Climate change served as a rallying point during the second night of the second round of Democratic debates in Detroit, Michigan, as candidates largely seemed united behind the need for urgent action.
More than 11 minutes were devoted to climate issues on Wednesday night, bringing the total to over 20 minutes this week compared to a cumulative 15 minutes during the first two Democratic debates last month. The resulting conversation was one of substance, with Gov. Jay Inslee (D-WA) differentiating himself on climate issues from former Vice President Joe Biden, even as the candidates largely underscored their commitment to tackling global warming.
Nearly an hour and a half into the debate, moderators asked Inslee, who has devoted his entire candidacy to the issue, about his decision to focus on addressing climate change. Inslee responded that climate action is an intersectional goal.
“Look, climate change is not a singular issue,” the governor said. “It is all the issues that we Democrats care about. It is health. It is national security. It is our economy.”
Inslee has rolled out a five-pronged sequence of sweeping climate plans addressing issues like immigration and systemic inequality through the lens of climate change and environmental degradation. He took aim at Biden, whose own wide-scale climate plan has been critiqued by some climate activists as not going far enough.
“We know this: Middle ground solutions, like the vice president has proposed, or sort of middling average-sized things, are not going to save us,” Inslee asserted, underscoring that “too little, too late is too dangerous.”
Biden responded quickly. “There is no middle ground about my plan,” he said, going on to push for rejoining the Paris climate agreement.
In June 2017, President Donald Trump said he would leave the Paris climate deal. While the United States is still technically party to the accord, virtually all 2020 Democratic contenders have pledged to rejoin the Paris Agreement — a consensus that prompted Sen. Cory Booker (D-NJ) to pan the promise as unambitious.
“Nobody should get applause for rejoining the Paris climate accord. That is kindergarten,” said Booker, who expressed support for Inslee’s approach.
But even as the exchange grew heated, candidates largely agreed with one another on the urgency posed by the climate crisis.
“The reality is that I would take any Democrat on this stage over the current president of the United States, who is rolling it back to our collective peril,” said Sen. Kamala Harris (D-CA), targeting Trump. She went on to highlight her endorsement for the Green New Deal, a proposal to radically shift the U.S. economy to net-zero emissions.
Sen. Kirsten Gillibrand (D-NY), who joked that her first act as president would be to clean the Oval Office with Clorox, went on to underscore that her second act would be climate action. “The greatest threat to humanity is global climate change,” she said, calling for a “robust solution” and throwing her weight behind ambitious efforts to tackle global warming.
“Why not have a green energy race with China? Why not have clean air and clean water for all Americans?” Gillibrand asked. “Why not rebuild our infrastructure? Why not actually invest in the green jobs? That’s what the Green New Deal is about.”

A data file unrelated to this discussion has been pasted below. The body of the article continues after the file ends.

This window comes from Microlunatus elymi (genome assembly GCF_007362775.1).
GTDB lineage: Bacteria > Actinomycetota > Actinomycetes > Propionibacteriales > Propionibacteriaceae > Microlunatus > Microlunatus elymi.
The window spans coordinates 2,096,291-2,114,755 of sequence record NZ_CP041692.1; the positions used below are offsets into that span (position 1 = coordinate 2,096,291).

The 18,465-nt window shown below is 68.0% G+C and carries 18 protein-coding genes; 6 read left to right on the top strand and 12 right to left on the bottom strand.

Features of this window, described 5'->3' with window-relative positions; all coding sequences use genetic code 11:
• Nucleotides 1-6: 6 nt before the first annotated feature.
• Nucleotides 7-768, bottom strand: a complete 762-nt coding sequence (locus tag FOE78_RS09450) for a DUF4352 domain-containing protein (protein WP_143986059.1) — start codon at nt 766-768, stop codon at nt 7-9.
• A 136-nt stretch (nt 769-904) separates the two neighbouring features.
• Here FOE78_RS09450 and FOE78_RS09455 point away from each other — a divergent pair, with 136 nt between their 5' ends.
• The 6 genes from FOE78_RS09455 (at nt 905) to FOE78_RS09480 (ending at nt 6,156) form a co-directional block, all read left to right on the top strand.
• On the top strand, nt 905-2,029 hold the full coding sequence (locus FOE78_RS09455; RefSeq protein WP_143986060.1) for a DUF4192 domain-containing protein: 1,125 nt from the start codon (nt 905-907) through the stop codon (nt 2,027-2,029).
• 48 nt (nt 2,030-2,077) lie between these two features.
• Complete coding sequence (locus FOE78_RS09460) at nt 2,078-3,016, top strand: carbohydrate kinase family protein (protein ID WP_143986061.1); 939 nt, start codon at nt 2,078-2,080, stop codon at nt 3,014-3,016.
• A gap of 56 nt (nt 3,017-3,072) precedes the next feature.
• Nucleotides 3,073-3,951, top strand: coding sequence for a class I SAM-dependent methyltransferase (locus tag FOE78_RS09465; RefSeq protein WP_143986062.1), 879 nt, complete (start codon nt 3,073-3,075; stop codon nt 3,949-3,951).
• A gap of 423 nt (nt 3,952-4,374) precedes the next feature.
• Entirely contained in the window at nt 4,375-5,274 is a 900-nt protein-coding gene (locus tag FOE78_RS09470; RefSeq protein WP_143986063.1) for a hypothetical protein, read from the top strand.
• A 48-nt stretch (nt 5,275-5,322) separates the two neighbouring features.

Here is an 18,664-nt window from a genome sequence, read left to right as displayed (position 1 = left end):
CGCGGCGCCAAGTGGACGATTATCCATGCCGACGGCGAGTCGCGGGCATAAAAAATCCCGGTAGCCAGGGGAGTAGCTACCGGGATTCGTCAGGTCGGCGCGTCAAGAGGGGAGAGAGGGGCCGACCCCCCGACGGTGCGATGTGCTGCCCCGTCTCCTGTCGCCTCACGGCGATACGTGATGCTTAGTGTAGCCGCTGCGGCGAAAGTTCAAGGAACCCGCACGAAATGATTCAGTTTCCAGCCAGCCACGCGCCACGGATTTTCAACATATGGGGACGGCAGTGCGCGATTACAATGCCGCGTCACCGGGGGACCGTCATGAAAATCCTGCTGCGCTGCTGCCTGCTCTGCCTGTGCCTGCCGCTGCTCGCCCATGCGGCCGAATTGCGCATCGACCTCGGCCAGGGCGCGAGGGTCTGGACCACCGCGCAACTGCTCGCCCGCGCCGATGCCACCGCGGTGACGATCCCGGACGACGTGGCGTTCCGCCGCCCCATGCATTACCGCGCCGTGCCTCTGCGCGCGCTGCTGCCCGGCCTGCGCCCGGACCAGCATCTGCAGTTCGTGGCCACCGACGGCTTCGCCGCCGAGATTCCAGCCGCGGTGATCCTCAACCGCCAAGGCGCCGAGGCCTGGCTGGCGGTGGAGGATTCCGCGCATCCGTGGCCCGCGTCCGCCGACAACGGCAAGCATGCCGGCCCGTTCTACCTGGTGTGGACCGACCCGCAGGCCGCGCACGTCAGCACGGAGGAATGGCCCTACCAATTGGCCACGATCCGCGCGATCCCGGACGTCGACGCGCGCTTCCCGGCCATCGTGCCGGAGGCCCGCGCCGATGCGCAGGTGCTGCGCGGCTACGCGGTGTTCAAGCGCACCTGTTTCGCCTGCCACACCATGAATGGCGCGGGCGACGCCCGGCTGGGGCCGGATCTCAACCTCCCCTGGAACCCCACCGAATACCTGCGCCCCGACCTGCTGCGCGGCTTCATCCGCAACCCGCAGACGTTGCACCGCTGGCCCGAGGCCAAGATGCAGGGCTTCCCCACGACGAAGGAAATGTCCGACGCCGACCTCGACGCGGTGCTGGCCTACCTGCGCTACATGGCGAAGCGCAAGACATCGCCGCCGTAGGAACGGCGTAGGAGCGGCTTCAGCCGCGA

Asked to explain her decision not to sponsor the Green New Deal, Rep. Tulsi Gabbard (D-HI) pivoted away from attacking the proposal and instead spoke to larger support for climate action, influenced by growing up in Hawaii.
Biden himself was pushed on his support for maintaining fossil fuels while working towards zeroing-out emissions. When asked if there would be a place for energy sources like coal or natural gas in his administration, the vice president appeared to hedge.
“No, we would — we would work it out. We would make sure it’s eliminated and no more subsidies for either one of those, either — any fossil fuel,” he said.
“We cannot work this out. The time is up. Our house is on fire,” Inslee rebutted.
Disputes over phasing-out fossil fuels were coupled with other controversial moments. At one point, entrepreneur Andrew Yang declared the country to be “10 years too late” to addressing climate change and argued in favor of relocating people away from climate-impacted areas.
“We need to do everything we can to start moving the climate in the right direction, but we also need to start moving our people to higher ground,” he said, pushing his plan for a Universal Basic Income (UBI). “The best way to do that is to put economic resources into your hands so you can protect yourself and your families.”
Climate activists have fought hard for a dedicated climate debate, arguing that the issue rarely comes up in official Democratic National Committee (DNC) debates.
Following Wednesday’s debate, advocates applauded the substance provided by candidates during the exchange. The League of Conservation Voters called it “a badly needed step in the right direction” and environmentalist Bill McKibben offered his praise on Twitter.
“Kind of blows my mind how good most of these answers on climate change are,” McKibben commented.
Still, some continued to call for a single-issue debate. The youth-led Sunrise Movement, which has advocated for a climate debate, lamented the time given to climate issues. “Funny that [the debate] spent 11 minutes on the climate crisis when it’s an existential threat we have 11 years to solve,” the group wrote on Twitter.
Those hoping for a compromise are in luck: There will be two climate forums in September hosted by major networks, which will give candidates more time to flesh out their differences on climate action.